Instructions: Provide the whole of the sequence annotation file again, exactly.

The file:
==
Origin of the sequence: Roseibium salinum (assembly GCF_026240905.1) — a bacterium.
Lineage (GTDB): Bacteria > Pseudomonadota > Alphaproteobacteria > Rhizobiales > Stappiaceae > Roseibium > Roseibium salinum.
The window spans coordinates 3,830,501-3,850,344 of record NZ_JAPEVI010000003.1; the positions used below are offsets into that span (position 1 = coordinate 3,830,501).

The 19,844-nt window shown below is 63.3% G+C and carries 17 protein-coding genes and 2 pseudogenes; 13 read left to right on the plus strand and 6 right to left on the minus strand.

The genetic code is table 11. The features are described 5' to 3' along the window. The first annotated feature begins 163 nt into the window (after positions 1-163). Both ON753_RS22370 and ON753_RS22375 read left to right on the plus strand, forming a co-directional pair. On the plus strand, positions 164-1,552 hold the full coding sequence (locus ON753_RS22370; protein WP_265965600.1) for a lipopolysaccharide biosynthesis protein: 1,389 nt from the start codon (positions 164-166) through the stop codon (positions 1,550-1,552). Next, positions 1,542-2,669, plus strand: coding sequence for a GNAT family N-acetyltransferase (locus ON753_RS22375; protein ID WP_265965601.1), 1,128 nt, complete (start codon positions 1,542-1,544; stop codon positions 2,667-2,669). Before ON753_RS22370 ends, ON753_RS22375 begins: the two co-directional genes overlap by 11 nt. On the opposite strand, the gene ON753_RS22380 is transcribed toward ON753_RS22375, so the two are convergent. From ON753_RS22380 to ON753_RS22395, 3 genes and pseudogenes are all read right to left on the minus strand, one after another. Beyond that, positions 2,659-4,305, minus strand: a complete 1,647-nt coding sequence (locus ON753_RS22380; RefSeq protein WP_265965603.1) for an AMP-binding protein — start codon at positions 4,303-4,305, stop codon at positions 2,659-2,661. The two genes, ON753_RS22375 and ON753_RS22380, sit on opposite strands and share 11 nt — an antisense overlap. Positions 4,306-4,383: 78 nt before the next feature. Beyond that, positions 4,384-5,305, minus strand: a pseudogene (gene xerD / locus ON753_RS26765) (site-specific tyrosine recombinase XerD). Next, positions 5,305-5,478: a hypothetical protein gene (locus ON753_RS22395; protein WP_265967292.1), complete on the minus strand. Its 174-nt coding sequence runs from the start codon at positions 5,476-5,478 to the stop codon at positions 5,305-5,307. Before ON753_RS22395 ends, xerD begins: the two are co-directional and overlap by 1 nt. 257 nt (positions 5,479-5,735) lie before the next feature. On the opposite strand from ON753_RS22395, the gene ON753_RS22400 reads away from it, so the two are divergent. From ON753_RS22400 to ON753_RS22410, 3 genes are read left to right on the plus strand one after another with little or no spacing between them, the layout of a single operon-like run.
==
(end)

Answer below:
Origin of the sequence: Roseibium salinum (assembly GCF_026240905.1) — a bacterium.
Lineage (GTDB): Bacteria > Pseudomonadota > Alphaproteobacteria > Rhizobiales > Stappiaceae > Roseibium > Roseibium salinum.
The window spans coordinates 3,830,501-3,850,344 of record NZ_JAPEVI010000003.1; the positions used below are offsets into that span (position 1 = coordinate 3,830,501).

The 19,844-nt window shown below is 63.3% G+C and carries 17 protein-coding genes and 2 pseudogenes; 13 read left to right on the plus strand and 6 right to left on the minus strand.

The genetic code is table 11. The features are described 5' to 3' along the window. The first annotated feature begins 163 nt into the window (after positions 1-163). Both ON753_RS22370 and ON753_RS22375 read left to right on the plus strand, forming a co-directional pair. On the plus strand, positions 164-1,552 hold the full coding sequence (locus ON753_RS22370; protein WP_265965600.1) for a lipopolysaccharide biosynthesis protein: 1,389 nt from the start codon (positions 164-166) through the stop codon (positions 1,550-1,552). Next, positions 1,542-2,669, plus strand: coding sequence for a GNAT family N-acetyltransferase (locus ON753_RS22375; protein ID WP_265965601.1), 1,128 nt, complete (start codon positions 1,542-1,544; stop codon positions 2,667-2,669). Before ON753_RS22370 ends, ON753_RS22375 begins: the two co-directional genes overlap by 11 nt. On the opposite strand, the gene ON753_RS22380 is transcribed toward ON753_RS22375, so the two are convergent. From ON753_RS22380 to ON753_RS22395, 3 genes and pseudogenes are all read right to left on the minus strand, one after another. Beyond that, positions 2,659-4,305, minus strand: a complete 1,647-nt coding sequence (locus ON753_RS22380; RefSeq protein WP_265965603.1) for an AMP-binding protein — start codon at positions 4,303-4,305, stop codon at positions 2,659-2,661. The two genes, ON753_RS22375 and ON753_RS22380, sit on opposite strands and share 11 nt — an antisense overlap. Positions 4,306-4,383: 78 nt before the next feature. Beyond that, positions 4,384-5,305, minus strand: a pseudogene (gene xerD / locus ON753_RS26765) (site-specific tyrosine recombinase XerD). Next, positions 5,305-5,478: a hypothetical protein gene (locus ON753_RS22395; protein WP_265967292.1), complete on the minus strand. Its 174-nt coding sequence runs from the start codon at positions 5,476-5,478 to the stop codon at positions 5,305-5,307. Before ON753_RS22395 ends, xerD begins: the two are co-directional and overlap by 1 nt. 257 nt (positions 5,479-5,735) lie before the next feature. On the opposite strand from ON753_RS22395, the gene ON753_RS22400 reads away from it, so the two are divergent. From ON753_RS22400 to ON753_RS22410, 3 genes are read left to right on the plus strand one after another with little or no spacing between them, the layout of a single operon-like run.